An example of type 1. adjuvants include the synthetic α-hydroxytropolones. Bacterial aminoglycoside-2″-O-nucleotidyltransferases adenylate aminoglycoside antibiotics (eg tobramycin) creating aminoglycoside resistant bacteria. Inhibition of these enzymes by synthetic α-hydroxytropolones would therefore restore the activity of these drugs in resistant bacteria.
Antibiotic adjuvants, other than β-lactamase inhibitors, are the focus of Research & Development programs at biotechnology and pharmaceutical companies. For example, Spero Therapeutics Potentiator program focuses on developing NCEs ‘potentiators’ that specifically interact with the outer membrane of Gram-negative bacteria to increase the membrane’s permeability, thus allowing antibiotics normally only efficacious against Gram-positive bacteria to enter Gram negative bacteria and kill them, thus overcoming the intrinsic resistance of Gram negative bacteria to these antibiotics. A related approach has been adopted by Discuva Ltd, in which their SATIN technology identifies the molecular target(s) of bactericidal hits and associated resistance genes at the same time, thereby enabling the prioritisation of hits for optimisation which will ultimately have the best chance of clinical success. Finally, NovaBiotics’ Nylexa™ is a novel broad spectrum antibiotic potentiator in development as an adjunct to be co-administered with a range of of antibiotic classes (including aminoglycosides, folate inhibitors and fluoroquinolones) against drug resistant, MDR and XDR Gram negative and Gram positive bacteria.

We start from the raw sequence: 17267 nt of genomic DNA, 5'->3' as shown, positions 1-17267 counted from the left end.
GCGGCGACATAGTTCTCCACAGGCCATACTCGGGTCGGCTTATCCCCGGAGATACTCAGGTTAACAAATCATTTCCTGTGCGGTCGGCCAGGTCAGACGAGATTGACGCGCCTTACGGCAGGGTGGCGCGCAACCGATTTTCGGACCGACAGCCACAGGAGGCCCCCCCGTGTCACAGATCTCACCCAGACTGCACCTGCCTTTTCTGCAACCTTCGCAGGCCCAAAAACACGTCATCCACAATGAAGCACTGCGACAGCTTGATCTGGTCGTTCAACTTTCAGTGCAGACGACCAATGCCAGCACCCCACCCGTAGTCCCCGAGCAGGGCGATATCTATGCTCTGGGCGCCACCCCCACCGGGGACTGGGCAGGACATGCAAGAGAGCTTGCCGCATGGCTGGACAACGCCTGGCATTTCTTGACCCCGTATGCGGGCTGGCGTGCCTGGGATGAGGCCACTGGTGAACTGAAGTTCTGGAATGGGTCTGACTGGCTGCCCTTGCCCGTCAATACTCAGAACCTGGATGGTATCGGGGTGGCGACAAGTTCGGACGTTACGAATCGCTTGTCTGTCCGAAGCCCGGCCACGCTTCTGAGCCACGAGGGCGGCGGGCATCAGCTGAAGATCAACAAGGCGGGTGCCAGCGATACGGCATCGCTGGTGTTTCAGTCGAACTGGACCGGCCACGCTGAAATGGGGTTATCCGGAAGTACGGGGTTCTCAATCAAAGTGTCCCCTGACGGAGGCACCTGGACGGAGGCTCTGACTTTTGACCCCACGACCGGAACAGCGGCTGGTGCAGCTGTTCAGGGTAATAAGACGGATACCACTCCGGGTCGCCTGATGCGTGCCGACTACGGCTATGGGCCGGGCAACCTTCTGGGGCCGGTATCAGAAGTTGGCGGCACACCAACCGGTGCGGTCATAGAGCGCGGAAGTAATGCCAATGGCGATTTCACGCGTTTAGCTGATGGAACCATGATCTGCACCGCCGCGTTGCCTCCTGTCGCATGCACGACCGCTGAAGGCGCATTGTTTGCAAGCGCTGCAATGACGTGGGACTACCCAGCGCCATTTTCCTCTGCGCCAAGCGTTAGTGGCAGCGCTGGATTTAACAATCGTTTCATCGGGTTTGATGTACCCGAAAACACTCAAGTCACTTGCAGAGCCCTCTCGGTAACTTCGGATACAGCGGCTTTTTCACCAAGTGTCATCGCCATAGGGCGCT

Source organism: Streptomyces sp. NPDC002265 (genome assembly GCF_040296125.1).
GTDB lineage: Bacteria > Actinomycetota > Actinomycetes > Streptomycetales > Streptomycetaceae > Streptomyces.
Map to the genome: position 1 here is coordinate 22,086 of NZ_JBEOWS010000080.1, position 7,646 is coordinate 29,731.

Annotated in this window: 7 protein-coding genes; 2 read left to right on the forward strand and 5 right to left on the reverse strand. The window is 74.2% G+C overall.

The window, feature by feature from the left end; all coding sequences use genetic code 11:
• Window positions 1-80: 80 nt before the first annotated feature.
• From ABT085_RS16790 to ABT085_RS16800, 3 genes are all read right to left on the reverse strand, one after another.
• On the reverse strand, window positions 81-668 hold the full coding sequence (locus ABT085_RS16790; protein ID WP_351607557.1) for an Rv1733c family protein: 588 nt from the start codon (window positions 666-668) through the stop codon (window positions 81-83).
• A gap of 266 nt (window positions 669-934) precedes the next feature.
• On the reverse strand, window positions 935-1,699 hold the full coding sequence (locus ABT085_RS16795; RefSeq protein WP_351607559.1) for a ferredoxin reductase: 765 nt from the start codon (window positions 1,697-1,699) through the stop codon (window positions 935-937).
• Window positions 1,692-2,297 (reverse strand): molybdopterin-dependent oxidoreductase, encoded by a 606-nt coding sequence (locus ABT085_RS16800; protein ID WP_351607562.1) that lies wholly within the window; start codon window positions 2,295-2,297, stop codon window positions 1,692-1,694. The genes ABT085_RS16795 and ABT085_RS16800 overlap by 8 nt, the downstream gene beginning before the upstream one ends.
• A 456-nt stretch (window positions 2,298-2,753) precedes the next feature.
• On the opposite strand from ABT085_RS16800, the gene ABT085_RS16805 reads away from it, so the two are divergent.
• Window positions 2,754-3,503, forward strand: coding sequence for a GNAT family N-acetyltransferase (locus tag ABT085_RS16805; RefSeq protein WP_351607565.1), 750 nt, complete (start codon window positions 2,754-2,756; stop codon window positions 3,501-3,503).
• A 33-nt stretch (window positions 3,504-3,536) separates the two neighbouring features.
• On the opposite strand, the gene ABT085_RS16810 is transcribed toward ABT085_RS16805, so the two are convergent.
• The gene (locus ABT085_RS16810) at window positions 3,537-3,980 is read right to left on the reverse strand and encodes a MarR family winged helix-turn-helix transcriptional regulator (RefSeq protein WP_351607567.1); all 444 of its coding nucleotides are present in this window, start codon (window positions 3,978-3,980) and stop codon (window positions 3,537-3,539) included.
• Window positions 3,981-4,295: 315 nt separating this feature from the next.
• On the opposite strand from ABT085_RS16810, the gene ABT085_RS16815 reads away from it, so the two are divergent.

Antibiotic sensitivity and resistance. Credit: Dr Graham Beards at en.wikipedia [CC BY-SA 4.0 (http://creativecommons.org/licenses/by-sa/4.0) or GFDL (http://www.gnu.org/copyleft/fdl.html)%5D, via Wikimedia Commons.
It is important that when considering approaches to reduce the problems associated with antimicrobial resistance, all possible avenues are considered and investigated, as some of the less obvious approaches may turn out to be sources of success in the future.
The Biochemical Society, http://www.biochemistry.org, works to promote the molecular biosciences; facilitating the sharing of expertise, supporting the advancement of biochemistry and molecular biology and raising awareness of their importance in addressing societal grand challenges. We achieve our mission by bringing together molecular bioscientists, supporting the next generation of biochemists, promoting and sharing knowledge, and promoting the importance of our discipline.
NovaBiotics Ltd is a leading clinical-stage biotechnology company focused on the design and development of first-in-class anti-infectives for difficult-to-treat, medically unmet diseases. The Company’s advanced portfolio of antimicrobial therapeutic candidates targets large and important markets with significant unmet clinical needs, including Lynovex®, an orphan drug candidate for cystic fibrosis, Novexatin®, a potential step change therapy for onychomycosis and Novamycin®, a novel antifungal peptide in development for the treatment of aspergillosis, candidiasis and cryptococcosis.